Mitt Romney says White House misled Congress on Covid-19 funds – STAT

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By Rachel Cohrs June 16, 2022
WASHINGTON — Mitt Romney, a prominent Republican senator who spearheaded failed Covid-19 response funding negotiations, on Thursday accused the White House of misleading Congress about the urgency of the situation.
In a striking monologue during a congressional hearing, Romney expressed anger that he spent months negotiating with his colleagues to craft a $10 billion funding package, when the Biden administration earlier this month announced that it had repurposed existing funding to pay for $10 billion in vaccines and therapeutics purchases in the absence of congressional action.
Romney called the administration’s claims earlier this year that it was unable to buy more therapeutics, vaccines, and antiviral treatments without more funding “patently false,” and said he “wouldn’t have worked as hard” to secure a bipartisan deal if he had known that other funds could be repurposed. The claims were made in a letter sent to Romney from Health and Human Services Secretary Xavier Becerra on March 7, which was first published by STAT in May.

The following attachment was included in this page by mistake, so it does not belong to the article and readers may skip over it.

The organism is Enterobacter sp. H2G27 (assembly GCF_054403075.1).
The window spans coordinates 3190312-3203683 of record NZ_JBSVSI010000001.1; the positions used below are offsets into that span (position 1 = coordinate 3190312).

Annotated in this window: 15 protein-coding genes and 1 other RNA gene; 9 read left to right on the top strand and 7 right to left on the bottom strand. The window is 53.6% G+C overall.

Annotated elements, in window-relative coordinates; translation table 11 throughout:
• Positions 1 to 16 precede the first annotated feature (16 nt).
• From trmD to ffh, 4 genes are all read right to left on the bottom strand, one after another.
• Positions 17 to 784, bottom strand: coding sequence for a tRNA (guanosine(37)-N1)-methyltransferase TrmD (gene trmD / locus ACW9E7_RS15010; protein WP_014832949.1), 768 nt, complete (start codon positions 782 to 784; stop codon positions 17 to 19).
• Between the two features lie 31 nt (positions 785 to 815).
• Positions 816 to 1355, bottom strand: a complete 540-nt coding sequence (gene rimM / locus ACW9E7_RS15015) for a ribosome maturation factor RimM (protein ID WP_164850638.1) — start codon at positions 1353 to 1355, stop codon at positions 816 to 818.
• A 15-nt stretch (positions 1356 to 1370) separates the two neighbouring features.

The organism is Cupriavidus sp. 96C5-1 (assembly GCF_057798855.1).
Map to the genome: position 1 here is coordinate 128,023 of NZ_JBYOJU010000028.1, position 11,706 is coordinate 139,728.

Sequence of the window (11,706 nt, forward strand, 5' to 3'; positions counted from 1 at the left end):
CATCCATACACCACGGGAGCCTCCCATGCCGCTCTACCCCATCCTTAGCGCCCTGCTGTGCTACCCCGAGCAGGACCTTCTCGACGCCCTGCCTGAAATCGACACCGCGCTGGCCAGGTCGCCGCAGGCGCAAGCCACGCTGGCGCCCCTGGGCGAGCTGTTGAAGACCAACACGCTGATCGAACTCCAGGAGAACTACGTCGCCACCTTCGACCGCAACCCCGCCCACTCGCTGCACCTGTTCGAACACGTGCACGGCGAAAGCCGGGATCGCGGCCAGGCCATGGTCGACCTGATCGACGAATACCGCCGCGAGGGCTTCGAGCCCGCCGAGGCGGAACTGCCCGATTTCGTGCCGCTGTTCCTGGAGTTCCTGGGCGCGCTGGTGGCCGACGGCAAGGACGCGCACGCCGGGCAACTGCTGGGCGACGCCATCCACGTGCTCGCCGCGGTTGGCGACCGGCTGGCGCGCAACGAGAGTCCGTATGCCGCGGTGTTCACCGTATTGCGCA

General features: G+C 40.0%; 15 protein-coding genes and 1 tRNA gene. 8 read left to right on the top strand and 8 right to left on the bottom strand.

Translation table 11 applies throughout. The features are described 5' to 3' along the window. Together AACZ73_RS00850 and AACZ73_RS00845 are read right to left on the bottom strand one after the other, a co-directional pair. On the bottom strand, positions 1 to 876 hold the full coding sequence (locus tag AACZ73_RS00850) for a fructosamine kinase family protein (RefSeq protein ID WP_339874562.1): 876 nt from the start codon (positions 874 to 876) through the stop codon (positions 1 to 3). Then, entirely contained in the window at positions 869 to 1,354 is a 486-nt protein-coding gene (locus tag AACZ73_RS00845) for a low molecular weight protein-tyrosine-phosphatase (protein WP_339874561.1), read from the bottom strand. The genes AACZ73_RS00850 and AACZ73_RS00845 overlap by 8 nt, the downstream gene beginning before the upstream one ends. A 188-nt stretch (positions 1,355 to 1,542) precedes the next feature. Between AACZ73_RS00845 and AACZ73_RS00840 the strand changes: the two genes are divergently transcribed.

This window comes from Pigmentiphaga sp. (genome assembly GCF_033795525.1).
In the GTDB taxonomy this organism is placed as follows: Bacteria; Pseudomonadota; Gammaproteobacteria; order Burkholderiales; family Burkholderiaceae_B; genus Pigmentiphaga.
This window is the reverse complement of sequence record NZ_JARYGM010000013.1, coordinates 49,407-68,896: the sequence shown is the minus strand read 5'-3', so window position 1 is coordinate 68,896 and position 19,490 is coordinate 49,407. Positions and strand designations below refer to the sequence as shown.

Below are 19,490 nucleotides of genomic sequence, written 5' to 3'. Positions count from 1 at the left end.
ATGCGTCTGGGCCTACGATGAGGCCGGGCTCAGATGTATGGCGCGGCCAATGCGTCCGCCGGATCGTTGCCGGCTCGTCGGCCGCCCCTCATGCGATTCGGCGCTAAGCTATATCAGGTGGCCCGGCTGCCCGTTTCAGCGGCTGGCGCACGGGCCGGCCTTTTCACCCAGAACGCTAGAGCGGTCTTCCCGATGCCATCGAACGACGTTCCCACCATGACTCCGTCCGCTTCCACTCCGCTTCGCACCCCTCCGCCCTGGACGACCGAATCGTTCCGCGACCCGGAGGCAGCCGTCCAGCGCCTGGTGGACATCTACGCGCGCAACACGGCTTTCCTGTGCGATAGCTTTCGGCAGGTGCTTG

“I hope that there’s an appreciation that for the administration to say they could not purchase these things, and then after several months, divert some funds and then purchase them is unacceptable, and makes our ability to work together and have confidence in what we’re being told very much shaken to the core,” Romney said.
The White House declined to comment on Romney’s statements.
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The $10 billion bipartisan deal Romney helped craft stalled in Congress amid a dispute over immigration policy. Without Romney, a moderate Republican who has an unusual willingness to buck his party, the Senate is unlikely to pass any additional funding.
Romney isn’t the only moderate Republican who expressed skepticism about offering the federal government more funds.
Sen. Richard Burr (R-N.C.), who has been more supportive of funding for pandemic preparedness than many of his GOP colleagues, on Thursday called the administration’s appeals for more Covid aid “the most well-orchestrated event I’ve seen in the 28 years since I’ve been here.”
“This was designed to pressure Republicans to open a checkbook, sign the check, and let the administration fill in the balance,” Burr said.
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Rachel reports on the intersection of politics and health policy.

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